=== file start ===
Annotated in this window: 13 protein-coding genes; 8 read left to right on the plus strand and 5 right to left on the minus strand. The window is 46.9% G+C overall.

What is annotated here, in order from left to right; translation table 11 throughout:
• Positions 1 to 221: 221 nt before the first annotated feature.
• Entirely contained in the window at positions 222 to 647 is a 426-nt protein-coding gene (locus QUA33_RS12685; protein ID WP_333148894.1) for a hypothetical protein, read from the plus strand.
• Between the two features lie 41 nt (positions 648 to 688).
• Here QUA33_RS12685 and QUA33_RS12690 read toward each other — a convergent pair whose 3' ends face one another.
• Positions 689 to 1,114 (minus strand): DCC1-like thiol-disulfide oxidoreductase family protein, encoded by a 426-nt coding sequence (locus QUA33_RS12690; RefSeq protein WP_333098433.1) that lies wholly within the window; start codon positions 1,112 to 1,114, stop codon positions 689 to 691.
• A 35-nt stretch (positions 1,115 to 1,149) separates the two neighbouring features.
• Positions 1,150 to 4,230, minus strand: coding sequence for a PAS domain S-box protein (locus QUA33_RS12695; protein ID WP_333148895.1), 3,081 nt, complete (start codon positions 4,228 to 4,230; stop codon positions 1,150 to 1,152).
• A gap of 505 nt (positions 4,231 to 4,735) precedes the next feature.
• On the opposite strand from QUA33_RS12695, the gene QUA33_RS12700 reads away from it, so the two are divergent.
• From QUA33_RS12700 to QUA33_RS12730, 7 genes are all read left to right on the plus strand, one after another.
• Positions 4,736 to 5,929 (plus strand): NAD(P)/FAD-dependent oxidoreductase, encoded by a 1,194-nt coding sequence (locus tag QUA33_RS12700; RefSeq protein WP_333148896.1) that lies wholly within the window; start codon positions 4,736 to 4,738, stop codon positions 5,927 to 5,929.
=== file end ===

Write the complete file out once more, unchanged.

Annotated in this window: 13 protein-coding genes; 8 read left to right on the plus strand and 5 right to left on the minus strand. The window is 46.9% G+C overall.

What is annotated here, in order from left to right; translation table 11 throughout:
• Positions 1 to 221: 221 nt before the first annotated feature.
• Entirely contained in the window at positions 222 to 647 is a 426-nt protein-coding gene (locus QUA33_RS12685; protein ID WP_333148894.1) for a hypothetical protein, read from the plus strand.
• Between the two features lie 41 nt (positions 648 to 688).
• Here QUA33_RS12685 and QUA33_RS12690 read toward each other — a convergent pair whose 3' ends face one another.
• Positions 689 to 1,114 (minus strand): DCC1-like thiol-disulfide oxidoreductase family protein, encoded by a 426-nt coding sequence (locus QUA33_RS12690; RefSeq protein WP_333098433.1) that lies wholly within the window; start codon positions 1,112 to 1,114, stop codon positions 689 to 691.
• A 35-nt stretch (positions 1,115 to 1,149) separates the two neighbouring features.
• Positions 1,150 to 4,230, minus strand: coding sequence for a PAS domain S-box protein (locus QUA33_RS12695; protein ID WP_333148895.1), 3,081 nt, complete (start codon positions 4,228 to 4,230; stop codon positions 1,150 to 1,152).
• A gap of 505 nt (positions 4,231 to 4,735) precedes the next feature.
• On the opposite strand from QUA33_RS12695, the gene QUA33_RS12700 reads away from it, so the two are divergent.
• From QUA33_RS12700 to QUA33_RS12730, 7 genes are all read left to right on the plus strand, one after another.
• Positions 4,736 to 5,929 (plus strand): NAD(P)/FAD-dependent oxidoreductase, encoded by a 1,194-nt coding sequence (locus tag QUA33_RS12700; RefSeq protein WP_333148896.1) that lies wholly within the window; start codon positions 4,736 to 4,738, stop codon positions 5,927 to 5,929.